Patch-clamp recording of heterologously expressed A1/B1 heteromers and native rod CNG channels showed that PIP2 application to the intracellular side of excised patches reduced maximal current and the apparent affinity for cGMP (reflected in an increase in K1/2 or EC50, the concentration of cGMP that produces half maximal opening; Womack et al., 2000). PIP3 inhibits heterologously expressed olfactory CNG channels (Brady et al., 2006). PIP3 reduces the sensitivity to cAMP ∼30-fold for the homomeric CNGA2 channel or eightfold for the heteromeric A2/A4/B1b channel, and reduces the maximal current by half for both. Truncation of a 30-aa structural element located in the N terminus of CNGA2 that contains multiple positively charged residues abolished PIP3’s inhibitory effect. This region also harbors a binding site for calmodulin, which has inhibitory effects on CNGA2. PIP3 treatment occludes the inhibition by calmodulin, indicating a competition between the PIP3 and calmodulin regulatory pathways. Possibly, because of their nonselective and omnipresent nature, PIPs can directly interfere with and compete with other modulatory factors, such as calmodulin, and act through the same or closely coupled gating apparatus. This feature has been recognized in other channels such as the G protein–coupled inwardly rectifying potassium (GIRK) channels, in which PIP2 and G proteins act synergistically on the cytoplasmic G loop gate and the inner helix gate to open the channel (Petit-Jacques et al., 1999; Whorton and MacKinnon, 2011).
The research group led by M.D. Varnum reported in 2007 that PIP3 inhibits the A3/B3 heteromer and decreases its sensitivity to cGMP (Bright et al., 2007). Here, the same research group tackled the question of where and how PIPs interact with and regulate cone CNG channels. They first characterized two opposite regulatory effects by PIPs: (1) in homomeric A3 channels, PIPs actually increased the maximal current elicited by saturating concentrations of cAMP, which is a partial agonist for the A3 channel and elicits only minimal channel opening at saturating concentrations (Po: 0.14, cAMP; 0.97, cGMP); (2) in heteromeric A3/B3 channels, PIPs decreased the apparent affinity for cGMP by 60% and thus the sensitivity to the physiological agonist. Subsequently, the authors identified two structural elements, each containing seven positively charged residues within a stretch of 30 aa, that mediated responses to PIPs. One of these elements was located in the N terminus, preceding the TMD, and the other was located in the C terminus, immediately after the cyclic nucleotide binding domain (CNBD; Fig. 1 A).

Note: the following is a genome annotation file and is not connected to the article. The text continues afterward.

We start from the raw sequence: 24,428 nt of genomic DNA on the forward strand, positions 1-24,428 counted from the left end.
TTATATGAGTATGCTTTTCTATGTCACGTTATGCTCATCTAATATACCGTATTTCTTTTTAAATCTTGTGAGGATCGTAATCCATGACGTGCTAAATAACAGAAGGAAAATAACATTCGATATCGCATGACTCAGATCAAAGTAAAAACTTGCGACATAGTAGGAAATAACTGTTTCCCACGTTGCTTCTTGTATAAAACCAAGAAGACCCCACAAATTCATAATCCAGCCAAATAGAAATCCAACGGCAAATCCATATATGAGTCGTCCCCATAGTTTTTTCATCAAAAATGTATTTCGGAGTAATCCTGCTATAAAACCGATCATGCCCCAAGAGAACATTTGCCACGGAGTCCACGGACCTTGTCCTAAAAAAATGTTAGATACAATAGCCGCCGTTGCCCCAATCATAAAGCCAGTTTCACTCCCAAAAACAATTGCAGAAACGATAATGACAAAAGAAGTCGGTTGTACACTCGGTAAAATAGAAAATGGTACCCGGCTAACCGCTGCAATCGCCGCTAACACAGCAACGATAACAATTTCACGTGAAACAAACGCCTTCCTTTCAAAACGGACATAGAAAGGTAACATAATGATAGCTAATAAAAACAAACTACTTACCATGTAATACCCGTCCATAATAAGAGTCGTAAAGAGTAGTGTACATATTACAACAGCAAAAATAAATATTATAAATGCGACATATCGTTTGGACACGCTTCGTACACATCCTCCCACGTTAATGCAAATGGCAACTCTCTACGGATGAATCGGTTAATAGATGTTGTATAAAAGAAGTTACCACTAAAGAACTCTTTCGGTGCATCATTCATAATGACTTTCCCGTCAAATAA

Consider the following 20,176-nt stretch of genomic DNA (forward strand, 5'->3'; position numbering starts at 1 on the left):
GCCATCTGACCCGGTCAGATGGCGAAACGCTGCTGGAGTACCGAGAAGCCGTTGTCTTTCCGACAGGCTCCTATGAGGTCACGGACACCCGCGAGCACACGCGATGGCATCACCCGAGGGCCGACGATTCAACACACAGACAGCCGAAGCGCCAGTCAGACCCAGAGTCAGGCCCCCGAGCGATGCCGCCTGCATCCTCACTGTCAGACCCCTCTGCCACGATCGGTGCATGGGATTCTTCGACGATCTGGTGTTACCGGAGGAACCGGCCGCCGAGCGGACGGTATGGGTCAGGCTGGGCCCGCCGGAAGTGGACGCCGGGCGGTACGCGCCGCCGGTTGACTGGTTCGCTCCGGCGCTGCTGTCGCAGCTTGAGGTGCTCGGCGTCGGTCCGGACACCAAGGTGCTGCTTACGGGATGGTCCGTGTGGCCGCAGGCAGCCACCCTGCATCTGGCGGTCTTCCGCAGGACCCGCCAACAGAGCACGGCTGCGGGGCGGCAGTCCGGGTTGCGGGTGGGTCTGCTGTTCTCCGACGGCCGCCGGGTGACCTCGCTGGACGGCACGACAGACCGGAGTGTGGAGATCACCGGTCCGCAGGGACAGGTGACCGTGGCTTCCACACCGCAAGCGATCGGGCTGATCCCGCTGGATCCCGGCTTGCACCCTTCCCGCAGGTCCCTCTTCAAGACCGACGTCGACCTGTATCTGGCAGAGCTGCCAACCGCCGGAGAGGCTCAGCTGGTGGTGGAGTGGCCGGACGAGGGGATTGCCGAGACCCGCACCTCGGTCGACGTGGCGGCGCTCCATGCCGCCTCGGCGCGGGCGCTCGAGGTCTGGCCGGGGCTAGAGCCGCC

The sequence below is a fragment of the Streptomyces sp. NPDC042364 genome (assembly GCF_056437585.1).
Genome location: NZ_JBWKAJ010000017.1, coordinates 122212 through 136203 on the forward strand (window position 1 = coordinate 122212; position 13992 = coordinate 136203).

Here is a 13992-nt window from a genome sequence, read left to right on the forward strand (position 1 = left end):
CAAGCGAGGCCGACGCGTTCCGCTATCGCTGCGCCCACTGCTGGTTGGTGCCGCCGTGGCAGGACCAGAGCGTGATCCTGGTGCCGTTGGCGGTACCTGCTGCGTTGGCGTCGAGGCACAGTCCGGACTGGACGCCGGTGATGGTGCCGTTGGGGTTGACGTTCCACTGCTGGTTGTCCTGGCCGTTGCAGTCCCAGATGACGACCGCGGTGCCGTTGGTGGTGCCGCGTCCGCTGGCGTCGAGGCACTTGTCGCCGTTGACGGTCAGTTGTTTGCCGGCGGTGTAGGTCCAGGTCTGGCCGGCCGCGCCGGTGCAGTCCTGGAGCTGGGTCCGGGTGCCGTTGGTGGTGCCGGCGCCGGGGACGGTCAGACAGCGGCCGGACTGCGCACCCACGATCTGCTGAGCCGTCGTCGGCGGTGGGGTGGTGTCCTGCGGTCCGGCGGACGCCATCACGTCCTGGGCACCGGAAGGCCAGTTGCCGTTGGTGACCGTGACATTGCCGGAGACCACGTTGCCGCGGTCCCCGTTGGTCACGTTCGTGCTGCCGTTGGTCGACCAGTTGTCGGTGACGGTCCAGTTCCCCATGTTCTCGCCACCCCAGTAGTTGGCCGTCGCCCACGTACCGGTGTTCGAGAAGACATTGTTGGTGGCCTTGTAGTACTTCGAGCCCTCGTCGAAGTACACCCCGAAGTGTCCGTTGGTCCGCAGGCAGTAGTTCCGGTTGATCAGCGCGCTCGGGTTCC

Next, the authors mutated these two structural elements to investigate the mechanisms of PIP regulation. The C-terminal element played a major role in mediating the potentiation of cAMP gating of the A3 homomeric channel by PIPs. Truncation of the C-terminal element downstream of CNBD abolished the PIP-dependent increase in cAMP-gating efficacy but, at the same time, uncovered a PIP-dependent inhibition of sensitivity to cGMP, as had been observed in A3/B3 heteromers. This inhibition could be abolished by ablating both N- and C-terminal elements. Finally, the authors showed that both elements synergistically contribute to PIP suppression of cGMP gating in A3/B3 heteromers. Removing either of the structural elements only partially reduced the regulation by PIPs.
The location of the C-terminal element, in conjunction with independent biochemical evidence supporting a direct interaction with PIP3, suggests that the C-terminal region of CNGA3 downstream from CNBD might be in close contact with the lipid membrane. This picture is at odds with the current view of the CNG channel C-terminal structure, which is based on the homologous structures of HCN channels and ELK potassium channels in the KCNH family, two types of K channels that most likely share a common ancestor with CNG channels (Zagotta et al., 2003; Xu et al., 2010; Brelidze et al., 2012). In the HCN channel structure, the C-terminal end of the C-helix, the last structured element in CNBD, is located ∼50 Å away from the lipid membrane (Fig. 1 B, left). In the ELK channel, the C-helix becomes shorter and the immediate downstream sequence forms a short β strand that occupies the canonical cNMP binding site and potentially functions as an intrinsic ligand (Fig. 1 B, right). Thus, both structures position the C-terminal PIP interacting element in CNGA3 potentially at a distance from the lipid membrane, which makes any direct contacts with PIPs on the lipid membrane less likely. However, consistent with the current study, the comparable region of the HERG channel, also downstream from the CNBD, was proposed to underlie PIP regulation, and based on functional data, was pictured to be in close contact with the membrane (Bian et al., 2004). The recently reported structure of the mosquito ERG channel C-terminal fragment might provide a clue for this puzzle (Brelidze et al., 2012). In the ERG channel, the C-linker, which couples the CNBD with the TMD and critically determines cNMP-dependent gating efficacy, adopts a drastically different conformation from those of HCN and ELK channels, which indicates the intrinsic flexibility of this region. It might be possible that during cNMP-dependent ligand gating, the C-terminal fragment undergoes a substantial conformational change to promote a dynamic contact between PIPs in the lipid membrane and the distal C-terminal element. Indeed, significant conformational changes including a rearrangement of subunit assembly and thus a change in channel symmetry have been proposed for the ligand-dependent gating in CNG and HCN channels (Liu et al., 1996; Richards and Gordon, 2000; Ulens and Siegelbaum, 2003; Taraska and Zagotta, 2007). Another possibility, favored by the authors, is that the distal C-terminal structure element is not in direct contact with the lipid membrane, but mediates the response to PIPs by interacting with other channel-interacting proteins that bind PIPs (Dai et al., 2013). Growth factor receptor–bound protein 14 is a potential candidate because it contains a pleckstrin homology domain that binds to PIPs and has been found to interact with the C terminus of CNGA1 (Gupta et al., 2010).